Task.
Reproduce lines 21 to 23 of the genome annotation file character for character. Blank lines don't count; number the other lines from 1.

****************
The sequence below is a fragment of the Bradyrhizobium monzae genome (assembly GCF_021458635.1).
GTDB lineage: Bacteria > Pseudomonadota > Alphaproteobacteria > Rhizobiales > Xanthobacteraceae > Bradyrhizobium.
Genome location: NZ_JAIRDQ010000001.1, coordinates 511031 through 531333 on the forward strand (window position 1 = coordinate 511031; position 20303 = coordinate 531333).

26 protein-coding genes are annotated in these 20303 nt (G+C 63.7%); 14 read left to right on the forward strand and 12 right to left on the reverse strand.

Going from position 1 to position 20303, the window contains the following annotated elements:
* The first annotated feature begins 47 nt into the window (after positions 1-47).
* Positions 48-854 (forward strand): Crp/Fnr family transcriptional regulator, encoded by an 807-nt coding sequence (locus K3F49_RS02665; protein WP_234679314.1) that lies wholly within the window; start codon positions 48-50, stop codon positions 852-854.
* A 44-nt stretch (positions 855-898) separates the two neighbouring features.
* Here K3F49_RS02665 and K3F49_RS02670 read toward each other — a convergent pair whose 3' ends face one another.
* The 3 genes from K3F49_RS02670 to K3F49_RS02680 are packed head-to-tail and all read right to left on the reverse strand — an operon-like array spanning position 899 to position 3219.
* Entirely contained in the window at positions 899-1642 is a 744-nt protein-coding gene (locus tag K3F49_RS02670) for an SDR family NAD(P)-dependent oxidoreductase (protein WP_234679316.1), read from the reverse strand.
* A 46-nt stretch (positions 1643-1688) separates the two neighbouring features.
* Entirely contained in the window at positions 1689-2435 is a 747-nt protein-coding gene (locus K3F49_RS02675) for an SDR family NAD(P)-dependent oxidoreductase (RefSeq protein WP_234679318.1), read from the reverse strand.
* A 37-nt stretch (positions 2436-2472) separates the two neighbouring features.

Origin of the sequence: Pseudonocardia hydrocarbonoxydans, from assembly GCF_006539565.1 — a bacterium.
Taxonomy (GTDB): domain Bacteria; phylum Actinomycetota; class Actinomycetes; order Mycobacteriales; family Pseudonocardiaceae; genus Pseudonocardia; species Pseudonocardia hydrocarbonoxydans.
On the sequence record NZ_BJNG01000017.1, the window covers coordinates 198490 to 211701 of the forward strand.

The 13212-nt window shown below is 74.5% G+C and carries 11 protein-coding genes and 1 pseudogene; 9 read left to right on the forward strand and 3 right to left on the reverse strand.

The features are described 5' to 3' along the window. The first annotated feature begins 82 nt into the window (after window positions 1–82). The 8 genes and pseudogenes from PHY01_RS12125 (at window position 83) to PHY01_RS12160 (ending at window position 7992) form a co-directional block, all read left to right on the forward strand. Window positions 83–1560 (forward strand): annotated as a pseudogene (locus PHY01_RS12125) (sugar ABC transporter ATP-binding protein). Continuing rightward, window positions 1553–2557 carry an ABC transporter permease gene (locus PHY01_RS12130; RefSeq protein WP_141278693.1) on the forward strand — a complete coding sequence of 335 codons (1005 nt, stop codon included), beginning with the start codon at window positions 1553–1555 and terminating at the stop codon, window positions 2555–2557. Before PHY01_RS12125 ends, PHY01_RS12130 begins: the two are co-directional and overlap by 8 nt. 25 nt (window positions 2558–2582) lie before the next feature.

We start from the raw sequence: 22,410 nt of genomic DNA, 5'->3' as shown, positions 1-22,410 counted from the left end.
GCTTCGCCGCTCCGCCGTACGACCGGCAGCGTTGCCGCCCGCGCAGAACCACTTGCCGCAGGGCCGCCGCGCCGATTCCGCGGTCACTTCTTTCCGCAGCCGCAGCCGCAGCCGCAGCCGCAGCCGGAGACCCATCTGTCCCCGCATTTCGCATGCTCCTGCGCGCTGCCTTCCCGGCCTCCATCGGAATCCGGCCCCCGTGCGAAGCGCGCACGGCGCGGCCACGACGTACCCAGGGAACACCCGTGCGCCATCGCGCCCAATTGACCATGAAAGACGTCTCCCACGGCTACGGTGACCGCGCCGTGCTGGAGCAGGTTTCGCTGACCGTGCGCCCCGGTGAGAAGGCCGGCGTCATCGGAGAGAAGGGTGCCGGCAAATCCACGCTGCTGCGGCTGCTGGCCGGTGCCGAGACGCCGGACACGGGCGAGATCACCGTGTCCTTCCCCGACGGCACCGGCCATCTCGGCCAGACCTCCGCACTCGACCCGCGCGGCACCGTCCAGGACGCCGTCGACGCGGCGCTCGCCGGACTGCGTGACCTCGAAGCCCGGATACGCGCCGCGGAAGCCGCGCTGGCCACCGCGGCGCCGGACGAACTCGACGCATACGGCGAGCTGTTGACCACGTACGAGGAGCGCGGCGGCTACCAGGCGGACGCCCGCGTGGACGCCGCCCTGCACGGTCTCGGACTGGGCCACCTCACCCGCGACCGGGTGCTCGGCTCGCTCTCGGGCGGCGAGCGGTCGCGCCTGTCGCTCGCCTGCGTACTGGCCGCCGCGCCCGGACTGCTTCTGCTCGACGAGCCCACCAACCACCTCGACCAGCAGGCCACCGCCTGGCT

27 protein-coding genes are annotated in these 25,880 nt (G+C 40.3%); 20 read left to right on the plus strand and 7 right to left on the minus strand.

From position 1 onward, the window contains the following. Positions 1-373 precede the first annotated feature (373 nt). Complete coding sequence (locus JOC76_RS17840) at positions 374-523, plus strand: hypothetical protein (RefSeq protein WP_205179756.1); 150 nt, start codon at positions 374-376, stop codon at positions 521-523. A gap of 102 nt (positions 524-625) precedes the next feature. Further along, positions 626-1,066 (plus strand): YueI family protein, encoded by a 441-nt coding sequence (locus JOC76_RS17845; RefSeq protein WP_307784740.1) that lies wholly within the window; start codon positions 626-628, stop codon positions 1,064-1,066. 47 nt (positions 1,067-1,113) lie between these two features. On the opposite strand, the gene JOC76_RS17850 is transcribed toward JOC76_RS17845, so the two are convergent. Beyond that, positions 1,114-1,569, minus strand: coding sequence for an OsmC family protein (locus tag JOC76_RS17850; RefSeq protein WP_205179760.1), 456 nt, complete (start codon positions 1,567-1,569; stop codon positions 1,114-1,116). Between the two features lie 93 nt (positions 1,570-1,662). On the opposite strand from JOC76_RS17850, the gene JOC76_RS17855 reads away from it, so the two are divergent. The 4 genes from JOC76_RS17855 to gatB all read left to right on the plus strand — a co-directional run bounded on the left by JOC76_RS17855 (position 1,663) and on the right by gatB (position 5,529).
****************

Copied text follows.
GCTTCGCCGCTCCGCCGTACGACCGGCAGCGTTGCCGCCCGCGCAGAACCACTTGCCGCAGGGCCGCCGCGCCGATTCCGCGGTCACTTCTTTCCGCAGCCGCAGCCGCAGCCGCAGCCGCAGCCGGAGACCCATCTGTCCCCGCATTTCGCATGCTCCTGCGCGCTGCCTTCCCGGCCTCCATCGGAATCCGGCCCCCGTGCGAAGCGCGCACGGCGCGGCCACGACGTACCCAGGGAACACCCGTGCGCCATCGCGCCCAATTGACCATGAAAGACGTCTCCCACGGCTACGGTGACCGCGCCGTGCTGGAGCAGGTTTCGCTGACCGTGCGCCCCGGTGAGAAGGCCGGCGTCATCGGAGAGAAGGGTGCCGGCAAATCCACGCTGCTGCGGCTGCTGGCCGGTGCCGAGACGCCGGACACGGGCGAGATCACCGTGTCCTTCCCCGACGGCACCGGCCATCTCGGCCAGACCTCCGCACTCGACCCGCGCGGCACCGTCCAGGACGCCGTCGACGCGGCGCTCGCCGGACTGCGTGACCTCGAAGCCCGGATACGCGCCGCGGAAGCCGCGCTGGCCACCGCGGCGCCGGACGAACTCGACGCATACGGCGAGCTGTTGACCACGTACGAGGAGCGCGGCGGCTACCAGGCGGACGCCCGCGTGGACGCCGCCCTGCACGGTCTCGGACTGGGCCACCTCACCCGCGACCGGGTGCTCGGCTCGCTCTCGGGCGGCGAGCGGTCGCGCCTGTCGCTCGCCTGCGTACTGGCCGCCGCGCCCGGACTGCTTCTGCTCGACGAGCCCACCAACCACCTCGACCAGCAGGCCACCGCCTGGCT

27 protein-coding genes are annotated in these 25,880 nt (G+C 40.3%); 20 read left to right on the plus strand and 7 right to left on the minus strand.

From position 1 onward, the window contains the following. Positions 1-373 precede the first annotated feature (373 nt). Complete coding sequence (locus JOC76_RS17840) at positions 374-523, plus strand: hypothetical protein (RefSeq protein WP_205179756.1); 150 nt, start codon at positions 374-376, stop codon at positions 521-523. A gap of 102 nt (positions 524-625) precedes the next feature. Further along, positions 626-1,066 (plus strand): YueI family protein, encoded by a 441-nt coding sequence (locus JOC76_RS17845; RefSeq protein WP_307784740.1) that lies wholly within the window; start codon positions 626-628, stop codon positions 1,064-1,066. 47 nt (positions 1,067-1,113) lie between these two features. On the opposite strand, the gene JOC76_RS17850 is transcribed toward JOC76_RS17845, so the two are convergent. Beyond that, positions 1,114-1,569, minus strand: coding sequence for an OsmC family protein (locus tag JOC76_RS17850; RefSeq protein WP_205179760.1), 456 nt, complete (start codon positions 1,567-1,569; stop codon positions 1,114-1,116). Between the two features lie 93 nt (positions 1,570-1,662). On the opposite strand from JOC76_RS17850, the gene JOC76_RS17855 reads away from it, so the two are divergent. The 4 genes from JOC76_RS17855 to gatB all read left to right on the plus strand — a co-directional run bounded on the left by JOC76_RS17855 (position 1,663) and on the right by gatB (position 5,529).